Canadian Rockies: walking slightly nervously on the wild side.

Almost at the end of my stay in Canada, on the last of my days off from skiing, I set out to trek along the Bow River to the Hoodoos, thin pinnacles eroded in soft sedimentary rock.

It was 4 years almost to the day that I first walked the Hoodoos Trail, the trek memorable for a number of reasons, not least of which was encountering coyotes howling to each other from the ice on the frozen river barely 100 metres from where I stood.  I had heard barking up ahead and assumed it to be dogs taking their people for a walk. When I rounded a bend and saw them on the river I felt comfortable thinking them to be wolves rather than the more unpredictable coyotes and stopped to take photographs.  Thankfully they were more interested in each other than in making a meal of me but I was a little unnerved when I found out what they really were.

The first part of the route is on the Bow River Trail to Surprise Corner Viewpoint high above Bow Falls.   Initially a surfaced footpath passing large expensive riverside houses, the trail soon leaves the built-up area, climbing steps to go along the road but with cleats over my boots I preferred to walk along the edge of the cliff looking down on the fractured ice as the flow accelerates towards the falls.  The river had frozen earlier in the winter but when it warmed up to just a few degrees below zero, the ice had collapsed as the water level dropped, refreezing as temperatures dropped again.

Looking downstream towards Bow Falls across the fractured ice

Looking downstream towards Bow Falls across the fractured ice

... a closer look

… a closer look

... and zooming in on the icicle formations as the river level dropped.

… and zooming in on the icicle formations as the river level dropped.

From the car park at Surprise Corner the trail drops steeply to river level just below the falls and opposite the point where the Spray River joins the Bow.  The trail then turns sharply winding its way north-eastwards following one of the channels of the braided river, Tunnel Mountain rising to 5,500 feet towering above on the left, Mount Rundle 4,000 feet even higher on the right.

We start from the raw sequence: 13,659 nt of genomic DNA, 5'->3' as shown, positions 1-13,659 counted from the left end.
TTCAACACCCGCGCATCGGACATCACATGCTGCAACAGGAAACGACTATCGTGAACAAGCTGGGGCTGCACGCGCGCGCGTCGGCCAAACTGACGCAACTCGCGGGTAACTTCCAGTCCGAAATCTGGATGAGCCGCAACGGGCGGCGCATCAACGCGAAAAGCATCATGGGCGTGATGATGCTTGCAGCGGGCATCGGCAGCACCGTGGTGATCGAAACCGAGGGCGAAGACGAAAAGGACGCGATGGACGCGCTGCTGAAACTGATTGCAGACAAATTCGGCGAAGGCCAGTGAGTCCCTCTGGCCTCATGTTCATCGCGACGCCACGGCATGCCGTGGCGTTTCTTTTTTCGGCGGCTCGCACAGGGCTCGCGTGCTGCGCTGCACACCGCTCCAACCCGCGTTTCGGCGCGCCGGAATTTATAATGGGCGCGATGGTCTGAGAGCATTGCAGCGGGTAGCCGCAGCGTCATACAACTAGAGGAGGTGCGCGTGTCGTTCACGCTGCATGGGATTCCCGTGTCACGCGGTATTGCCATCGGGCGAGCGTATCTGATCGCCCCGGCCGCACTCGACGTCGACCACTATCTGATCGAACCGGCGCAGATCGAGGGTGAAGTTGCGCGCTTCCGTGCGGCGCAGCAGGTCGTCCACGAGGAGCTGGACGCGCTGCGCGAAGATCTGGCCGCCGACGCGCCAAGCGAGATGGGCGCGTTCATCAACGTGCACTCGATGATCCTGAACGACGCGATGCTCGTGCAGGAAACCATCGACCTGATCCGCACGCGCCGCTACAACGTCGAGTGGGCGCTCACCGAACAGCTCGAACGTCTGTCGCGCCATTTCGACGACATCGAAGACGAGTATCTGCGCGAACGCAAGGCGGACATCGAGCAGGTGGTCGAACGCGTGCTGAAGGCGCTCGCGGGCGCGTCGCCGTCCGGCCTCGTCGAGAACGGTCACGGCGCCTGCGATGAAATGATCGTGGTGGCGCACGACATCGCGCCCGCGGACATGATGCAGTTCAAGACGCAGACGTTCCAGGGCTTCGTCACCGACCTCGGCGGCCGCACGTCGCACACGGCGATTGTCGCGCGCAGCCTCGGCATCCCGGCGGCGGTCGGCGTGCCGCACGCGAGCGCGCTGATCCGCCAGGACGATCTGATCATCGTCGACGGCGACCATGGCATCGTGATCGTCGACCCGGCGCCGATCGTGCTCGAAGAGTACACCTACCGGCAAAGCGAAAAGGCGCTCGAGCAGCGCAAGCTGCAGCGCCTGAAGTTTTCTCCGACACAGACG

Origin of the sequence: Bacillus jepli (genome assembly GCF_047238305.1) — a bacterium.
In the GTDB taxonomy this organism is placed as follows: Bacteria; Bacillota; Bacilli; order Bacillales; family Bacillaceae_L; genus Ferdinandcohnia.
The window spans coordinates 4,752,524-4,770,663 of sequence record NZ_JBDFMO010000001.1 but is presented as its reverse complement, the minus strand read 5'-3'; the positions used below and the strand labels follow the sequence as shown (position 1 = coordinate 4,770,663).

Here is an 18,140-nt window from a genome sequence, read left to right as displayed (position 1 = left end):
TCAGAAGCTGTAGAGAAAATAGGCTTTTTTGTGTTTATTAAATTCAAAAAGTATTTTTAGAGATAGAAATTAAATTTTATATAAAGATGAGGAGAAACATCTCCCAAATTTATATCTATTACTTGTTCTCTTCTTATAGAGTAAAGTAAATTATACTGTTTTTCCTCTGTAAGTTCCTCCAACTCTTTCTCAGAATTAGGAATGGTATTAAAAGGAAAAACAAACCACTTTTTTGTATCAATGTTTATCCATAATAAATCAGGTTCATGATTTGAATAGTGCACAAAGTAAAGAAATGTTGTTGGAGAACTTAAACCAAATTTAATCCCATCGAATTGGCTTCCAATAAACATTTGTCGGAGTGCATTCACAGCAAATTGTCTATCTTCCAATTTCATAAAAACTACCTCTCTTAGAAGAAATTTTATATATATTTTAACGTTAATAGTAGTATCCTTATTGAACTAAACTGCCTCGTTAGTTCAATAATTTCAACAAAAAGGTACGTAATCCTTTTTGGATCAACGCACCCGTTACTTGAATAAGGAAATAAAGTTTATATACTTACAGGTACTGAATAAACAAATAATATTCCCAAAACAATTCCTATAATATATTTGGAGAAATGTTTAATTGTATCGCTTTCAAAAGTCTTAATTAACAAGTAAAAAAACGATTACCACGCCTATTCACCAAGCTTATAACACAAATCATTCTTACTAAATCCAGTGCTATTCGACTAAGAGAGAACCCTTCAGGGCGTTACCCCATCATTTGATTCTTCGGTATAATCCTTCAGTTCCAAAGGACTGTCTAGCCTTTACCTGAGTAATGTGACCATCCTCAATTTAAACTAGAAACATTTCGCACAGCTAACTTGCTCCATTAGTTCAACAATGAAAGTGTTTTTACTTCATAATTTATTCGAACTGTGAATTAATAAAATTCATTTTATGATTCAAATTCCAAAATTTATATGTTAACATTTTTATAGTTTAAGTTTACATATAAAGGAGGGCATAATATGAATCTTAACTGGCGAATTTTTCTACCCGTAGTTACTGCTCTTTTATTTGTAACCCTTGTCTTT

The river flows from the Bow Glacier and the Wapta Icefield, the melt-water giving the ice a pale green tinge in places, the fine Alberta snow blown off by strong winds.  There is still a narrow open flow of water close to the opposite bank and with widespread signs of collapsed ice I don’t trust it to walk on.

Looking across shiny ice to Rundle Mountian, the ice having collapsed as the river level lowered

Looking across shiny ice to Rundle Mountian, the ice having collapsed as the river level lowered

... leaving a flying saucer like-formation

… leaving a flying saucer like-formation

Wide river iced over except for a very narrow channel close to the far bank

Wide river iced over except for a very narrow channel close to the far bank

Ice originally having formed when the river was in flood

Ice originally having formed when the river was in flood

Mount Rundle reflected in green meltwater nice

Mount Rundle reflected in green meltwater ice

Across the narrow open channel towards the Fairholme Range

Across the narrow open channel towards the Fairholme Range

The trail has been trodden since the last snowfall and so is easy to walk with cleats but in places it has flooded and then frozen leaving the surface glass-smooth ice needing care.  Go even slightly off the trodden line and the powder snow is deep and hard work.

I keep my eyes open for tracks in the soft snow.  There were plenty of deer and elk prints but I was looking for coyote and cougar.  The main difference between coyote and wolf prints is the size, the wolf’s being significantly larger.  I soon spot what could be coyote prints but I suspect are dog’s because they are parallel to and close alongside the trail rather than randomly across it.  I soon catch up with the guy who is walking his Alaskan Malmute and heave a sigh of relief.  “Beautiful dog.  Very pleased to see it”.  The guy looks puzzled so I explain why.